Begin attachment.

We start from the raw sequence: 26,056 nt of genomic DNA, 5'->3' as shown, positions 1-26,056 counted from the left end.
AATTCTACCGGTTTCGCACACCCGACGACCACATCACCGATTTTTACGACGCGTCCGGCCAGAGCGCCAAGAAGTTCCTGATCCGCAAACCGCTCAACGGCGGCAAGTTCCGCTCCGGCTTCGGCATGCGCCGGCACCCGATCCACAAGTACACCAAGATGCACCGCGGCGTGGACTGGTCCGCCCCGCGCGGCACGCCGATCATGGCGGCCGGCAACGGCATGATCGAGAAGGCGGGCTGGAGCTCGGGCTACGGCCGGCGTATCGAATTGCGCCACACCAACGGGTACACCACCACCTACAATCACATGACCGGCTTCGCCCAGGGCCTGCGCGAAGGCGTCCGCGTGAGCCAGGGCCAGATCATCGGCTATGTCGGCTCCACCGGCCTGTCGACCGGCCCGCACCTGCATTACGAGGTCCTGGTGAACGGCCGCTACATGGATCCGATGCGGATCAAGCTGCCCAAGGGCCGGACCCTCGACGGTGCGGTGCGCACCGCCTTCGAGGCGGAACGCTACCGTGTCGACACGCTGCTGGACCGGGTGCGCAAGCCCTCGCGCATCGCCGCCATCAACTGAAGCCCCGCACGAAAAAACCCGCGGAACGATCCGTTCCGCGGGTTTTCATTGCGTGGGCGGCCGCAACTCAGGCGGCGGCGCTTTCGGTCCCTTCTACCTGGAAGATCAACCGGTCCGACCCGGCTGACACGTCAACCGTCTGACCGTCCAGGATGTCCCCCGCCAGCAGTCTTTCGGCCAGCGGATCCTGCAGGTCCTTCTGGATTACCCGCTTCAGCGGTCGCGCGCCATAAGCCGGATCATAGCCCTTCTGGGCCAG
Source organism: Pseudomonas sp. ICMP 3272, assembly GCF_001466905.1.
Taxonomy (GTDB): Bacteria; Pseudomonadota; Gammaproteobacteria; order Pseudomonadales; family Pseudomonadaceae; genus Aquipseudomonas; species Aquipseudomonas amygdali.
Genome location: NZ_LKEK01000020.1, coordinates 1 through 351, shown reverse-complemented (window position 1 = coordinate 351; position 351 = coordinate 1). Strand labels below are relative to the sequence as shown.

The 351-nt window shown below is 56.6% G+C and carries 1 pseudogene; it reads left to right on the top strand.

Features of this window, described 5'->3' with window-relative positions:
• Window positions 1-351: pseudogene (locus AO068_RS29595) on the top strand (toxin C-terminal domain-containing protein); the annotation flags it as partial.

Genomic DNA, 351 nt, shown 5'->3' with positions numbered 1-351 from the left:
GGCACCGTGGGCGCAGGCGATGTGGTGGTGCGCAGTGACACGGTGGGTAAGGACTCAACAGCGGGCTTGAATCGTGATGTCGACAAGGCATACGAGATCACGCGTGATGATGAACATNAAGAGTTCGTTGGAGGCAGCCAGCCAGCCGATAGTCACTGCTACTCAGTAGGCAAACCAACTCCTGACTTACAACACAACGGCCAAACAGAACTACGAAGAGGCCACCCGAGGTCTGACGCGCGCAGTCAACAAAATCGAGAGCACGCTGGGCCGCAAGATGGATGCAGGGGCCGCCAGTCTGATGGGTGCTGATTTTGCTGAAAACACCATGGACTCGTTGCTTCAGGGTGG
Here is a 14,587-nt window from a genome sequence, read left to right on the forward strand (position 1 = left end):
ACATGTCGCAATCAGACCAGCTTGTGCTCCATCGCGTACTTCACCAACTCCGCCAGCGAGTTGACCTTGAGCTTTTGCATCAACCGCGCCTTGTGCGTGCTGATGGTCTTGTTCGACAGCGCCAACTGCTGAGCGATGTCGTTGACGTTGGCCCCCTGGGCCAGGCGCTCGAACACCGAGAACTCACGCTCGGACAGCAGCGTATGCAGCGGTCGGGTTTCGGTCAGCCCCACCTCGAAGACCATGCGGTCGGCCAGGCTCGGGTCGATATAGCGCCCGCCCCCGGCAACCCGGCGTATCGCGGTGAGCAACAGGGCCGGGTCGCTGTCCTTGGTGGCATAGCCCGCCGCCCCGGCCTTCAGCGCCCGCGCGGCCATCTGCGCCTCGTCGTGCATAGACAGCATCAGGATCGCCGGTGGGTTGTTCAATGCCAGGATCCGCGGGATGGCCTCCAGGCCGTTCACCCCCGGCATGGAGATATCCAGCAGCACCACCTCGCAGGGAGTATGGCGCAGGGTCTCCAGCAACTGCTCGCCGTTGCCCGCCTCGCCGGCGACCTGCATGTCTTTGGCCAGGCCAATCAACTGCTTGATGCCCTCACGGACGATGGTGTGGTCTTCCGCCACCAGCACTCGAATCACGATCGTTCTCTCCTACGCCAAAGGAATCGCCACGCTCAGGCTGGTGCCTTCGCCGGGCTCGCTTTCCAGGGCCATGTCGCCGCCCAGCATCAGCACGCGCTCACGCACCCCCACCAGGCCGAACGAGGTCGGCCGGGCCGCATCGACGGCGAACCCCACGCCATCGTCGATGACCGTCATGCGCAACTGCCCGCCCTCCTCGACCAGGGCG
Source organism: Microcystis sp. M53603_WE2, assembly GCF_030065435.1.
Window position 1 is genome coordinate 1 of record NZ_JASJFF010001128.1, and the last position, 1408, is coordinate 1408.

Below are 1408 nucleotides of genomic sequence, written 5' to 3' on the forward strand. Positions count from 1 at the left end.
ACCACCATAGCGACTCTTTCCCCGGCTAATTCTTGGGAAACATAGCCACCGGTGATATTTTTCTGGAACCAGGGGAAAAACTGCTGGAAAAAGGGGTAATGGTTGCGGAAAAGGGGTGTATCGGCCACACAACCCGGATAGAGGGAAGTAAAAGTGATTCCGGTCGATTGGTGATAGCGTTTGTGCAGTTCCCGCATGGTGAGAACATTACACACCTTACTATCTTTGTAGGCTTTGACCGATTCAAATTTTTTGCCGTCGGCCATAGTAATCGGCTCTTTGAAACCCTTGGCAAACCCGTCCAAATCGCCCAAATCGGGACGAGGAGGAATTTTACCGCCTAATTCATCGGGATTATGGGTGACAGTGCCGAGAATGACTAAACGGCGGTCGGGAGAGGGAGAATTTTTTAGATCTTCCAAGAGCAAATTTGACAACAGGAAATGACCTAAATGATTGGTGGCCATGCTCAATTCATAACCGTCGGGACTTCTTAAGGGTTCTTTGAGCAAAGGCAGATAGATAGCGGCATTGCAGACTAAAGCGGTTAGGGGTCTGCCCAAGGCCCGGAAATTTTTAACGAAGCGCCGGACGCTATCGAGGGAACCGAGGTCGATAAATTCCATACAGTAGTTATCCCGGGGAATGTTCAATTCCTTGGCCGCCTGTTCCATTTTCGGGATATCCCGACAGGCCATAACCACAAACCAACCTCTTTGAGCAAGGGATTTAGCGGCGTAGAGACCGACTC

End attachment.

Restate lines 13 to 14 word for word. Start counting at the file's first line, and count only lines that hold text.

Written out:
Source organism: Microcystis sp. M53603_WE2, assembly GCF_030065435.1.
Window position 1 is genome coordinate 1 of record NZ_JASJFF010001128.1, and the last position, 1408, is coordinate 1408.